Before you know it our Sam has whipped out his own brand of utterly insane bravado and is wrestling one of the beasties, taming it, and being taken for a mad ride down the ravine and dashed against walls in a comedy (and very 3D) manner.

A ray of hopeAs if to remind hard sci-fi fans not to entirely lose hope, the fifteen minutes of footage closes with various fragmentary scenes, most of which we have already seen in yesterday’s trailer, depicting some huge battle at the end, which continues to look to me like out-takes from Attack Of The Clones, with some Matrix-style exo-skeletons thrown in.

I do note that one of the ships in this sequence, though glimpsed only briefly, is practically a recreation of the dropship in Aliens, and that was a welcome enough sight. But it can’t muffle my disapointment…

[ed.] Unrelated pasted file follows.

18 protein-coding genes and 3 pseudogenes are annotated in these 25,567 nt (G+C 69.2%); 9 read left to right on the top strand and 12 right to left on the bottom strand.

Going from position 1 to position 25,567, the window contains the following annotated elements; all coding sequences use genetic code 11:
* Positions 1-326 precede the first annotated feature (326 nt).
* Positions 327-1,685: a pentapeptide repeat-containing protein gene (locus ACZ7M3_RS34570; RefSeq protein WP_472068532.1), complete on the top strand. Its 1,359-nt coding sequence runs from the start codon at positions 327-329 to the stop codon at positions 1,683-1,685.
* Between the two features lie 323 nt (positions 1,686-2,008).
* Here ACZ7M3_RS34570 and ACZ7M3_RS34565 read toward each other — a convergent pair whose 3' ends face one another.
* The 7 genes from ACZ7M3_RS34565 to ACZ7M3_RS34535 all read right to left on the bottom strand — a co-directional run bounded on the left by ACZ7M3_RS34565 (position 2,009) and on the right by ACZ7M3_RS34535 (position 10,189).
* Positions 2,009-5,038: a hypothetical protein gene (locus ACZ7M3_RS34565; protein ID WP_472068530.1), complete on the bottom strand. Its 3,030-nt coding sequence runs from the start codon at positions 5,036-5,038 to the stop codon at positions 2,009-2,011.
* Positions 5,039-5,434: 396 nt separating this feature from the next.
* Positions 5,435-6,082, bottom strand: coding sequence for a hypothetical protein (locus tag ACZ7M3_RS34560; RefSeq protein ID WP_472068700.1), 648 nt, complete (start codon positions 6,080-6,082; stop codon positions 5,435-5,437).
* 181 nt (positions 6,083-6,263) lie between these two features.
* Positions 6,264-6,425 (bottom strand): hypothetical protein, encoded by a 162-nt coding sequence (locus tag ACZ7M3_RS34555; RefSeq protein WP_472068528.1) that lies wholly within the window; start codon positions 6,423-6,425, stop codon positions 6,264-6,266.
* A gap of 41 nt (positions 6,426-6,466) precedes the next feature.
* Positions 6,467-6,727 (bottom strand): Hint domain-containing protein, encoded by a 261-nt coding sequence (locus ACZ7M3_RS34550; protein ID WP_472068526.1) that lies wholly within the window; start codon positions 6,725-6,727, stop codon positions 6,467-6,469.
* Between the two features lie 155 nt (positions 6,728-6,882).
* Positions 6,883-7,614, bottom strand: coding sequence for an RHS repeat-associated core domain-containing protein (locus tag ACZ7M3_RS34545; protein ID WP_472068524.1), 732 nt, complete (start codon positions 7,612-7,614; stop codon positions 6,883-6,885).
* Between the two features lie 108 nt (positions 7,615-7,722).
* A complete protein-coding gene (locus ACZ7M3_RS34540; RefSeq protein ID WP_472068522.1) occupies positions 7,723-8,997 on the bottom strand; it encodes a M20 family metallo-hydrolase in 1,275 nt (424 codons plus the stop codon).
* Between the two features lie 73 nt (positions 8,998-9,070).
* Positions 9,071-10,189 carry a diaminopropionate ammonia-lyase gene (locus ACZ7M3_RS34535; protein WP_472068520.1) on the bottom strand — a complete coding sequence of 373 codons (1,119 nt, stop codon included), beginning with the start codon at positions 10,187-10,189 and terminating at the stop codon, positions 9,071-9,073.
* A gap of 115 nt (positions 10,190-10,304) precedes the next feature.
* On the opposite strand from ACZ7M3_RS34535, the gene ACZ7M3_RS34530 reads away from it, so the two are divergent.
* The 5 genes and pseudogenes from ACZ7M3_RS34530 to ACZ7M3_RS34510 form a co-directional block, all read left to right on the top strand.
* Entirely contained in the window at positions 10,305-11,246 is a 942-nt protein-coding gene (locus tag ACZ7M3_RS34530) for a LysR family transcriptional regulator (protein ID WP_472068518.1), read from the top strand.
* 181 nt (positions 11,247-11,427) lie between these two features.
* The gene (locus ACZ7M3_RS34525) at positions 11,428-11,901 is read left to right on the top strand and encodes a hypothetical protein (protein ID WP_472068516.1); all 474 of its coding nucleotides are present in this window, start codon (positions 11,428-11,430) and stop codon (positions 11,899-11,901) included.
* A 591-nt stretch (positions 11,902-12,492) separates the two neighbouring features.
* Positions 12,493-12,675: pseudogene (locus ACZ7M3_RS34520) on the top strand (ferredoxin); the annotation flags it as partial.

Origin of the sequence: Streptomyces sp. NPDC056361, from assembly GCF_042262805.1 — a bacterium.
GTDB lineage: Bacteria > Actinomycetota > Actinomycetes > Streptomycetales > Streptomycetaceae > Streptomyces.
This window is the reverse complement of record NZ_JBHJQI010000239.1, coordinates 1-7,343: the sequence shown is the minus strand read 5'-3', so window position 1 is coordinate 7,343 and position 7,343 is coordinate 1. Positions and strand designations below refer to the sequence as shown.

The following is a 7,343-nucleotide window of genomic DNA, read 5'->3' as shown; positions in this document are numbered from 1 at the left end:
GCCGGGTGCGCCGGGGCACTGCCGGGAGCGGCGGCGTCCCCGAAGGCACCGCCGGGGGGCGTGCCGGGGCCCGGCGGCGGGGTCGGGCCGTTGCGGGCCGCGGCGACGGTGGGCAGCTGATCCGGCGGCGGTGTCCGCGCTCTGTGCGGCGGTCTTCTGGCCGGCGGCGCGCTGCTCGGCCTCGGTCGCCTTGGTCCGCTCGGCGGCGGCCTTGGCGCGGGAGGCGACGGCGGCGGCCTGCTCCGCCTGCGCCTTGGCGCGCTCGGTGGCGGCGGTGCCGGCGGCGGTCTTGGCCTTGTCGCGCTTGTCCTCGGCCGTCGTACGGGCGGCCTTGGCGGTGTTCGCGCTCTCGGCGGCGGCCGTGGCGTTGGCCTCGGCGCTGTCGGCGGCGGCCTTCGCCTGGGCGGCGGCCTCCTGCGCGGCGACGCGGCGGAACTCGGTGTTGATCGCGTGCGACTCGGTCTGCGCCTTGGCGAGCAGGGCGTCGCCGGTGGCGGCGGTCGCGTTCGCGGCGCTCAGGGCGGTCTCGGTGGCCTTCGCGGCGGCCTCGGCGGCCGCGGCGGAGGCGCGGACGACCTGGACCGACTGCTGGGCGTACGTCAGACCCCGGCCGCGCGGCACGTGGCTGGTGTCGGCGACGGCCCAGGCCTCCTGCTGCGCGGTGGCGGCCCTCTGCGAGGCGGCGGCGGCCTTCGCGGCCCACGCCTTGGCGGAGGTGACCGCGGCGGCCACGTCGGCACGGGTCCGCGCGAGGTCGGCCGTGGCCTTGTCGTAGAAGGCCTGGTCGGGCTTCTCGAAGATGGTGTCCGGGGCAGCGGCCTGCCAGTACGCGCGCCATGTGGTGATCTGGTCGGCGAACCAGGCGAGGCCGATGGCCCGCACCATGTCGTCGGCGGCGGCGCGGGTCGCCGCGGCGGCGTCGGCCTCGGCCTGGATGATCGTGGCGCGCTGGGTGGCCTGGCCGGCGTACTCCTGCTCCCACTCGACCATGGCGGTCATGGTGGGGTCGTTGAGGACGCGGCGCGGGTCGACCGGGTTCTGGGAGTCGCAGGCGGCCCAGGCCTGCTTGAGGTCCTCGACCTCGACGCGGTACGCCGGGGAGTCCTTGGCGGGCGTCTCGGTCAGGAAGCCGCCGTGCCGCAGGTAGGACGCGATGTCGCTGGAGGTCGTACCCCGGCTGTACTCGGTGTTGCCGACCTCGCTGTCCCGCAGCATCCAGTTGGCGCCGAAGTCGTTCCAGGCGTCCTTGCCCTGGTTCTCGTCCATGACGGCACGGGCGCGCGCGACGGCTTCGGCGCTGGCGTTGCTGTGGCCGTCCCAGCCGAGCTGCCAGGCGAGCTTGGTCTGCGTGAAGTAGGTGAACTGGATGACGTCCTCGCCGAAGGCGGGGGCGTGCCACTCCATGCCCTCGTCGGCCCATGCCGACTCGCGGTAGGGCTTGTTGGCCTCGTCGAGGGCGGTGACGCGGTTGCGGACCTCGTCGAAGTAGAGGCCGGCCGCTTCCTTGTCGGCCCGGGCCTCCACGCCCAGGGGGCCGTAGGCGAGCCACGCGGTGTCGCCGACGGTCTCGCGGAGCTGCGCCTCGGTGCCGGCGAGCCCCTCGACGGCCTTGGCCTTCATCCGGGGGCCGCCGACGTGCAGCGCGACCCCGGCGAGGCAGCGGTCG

3DThe IMAX 3D gave me a headache almost instantly. I’m a huge fan of IMAX 3D movies, and have never experienced that level of almost instantaneous discomfort through the undersea and space movies that they show at the BFI.

Ad – content continues below

The 3D effect itself is, to be honest, inconsequential anyway. Yes, it works fine, but it still feels as if one is looking through a set of planes-of-action rather than a continuous recession into the distance. Cameron seems to use jungle foliage judiciously to remind us that the effect is there at all.

The 3D is fine. It’s nice.

It’s a gimmick.

It won’t save Avatar, if it should turn out to need saving – a matter on which I will continue to reserve judgement.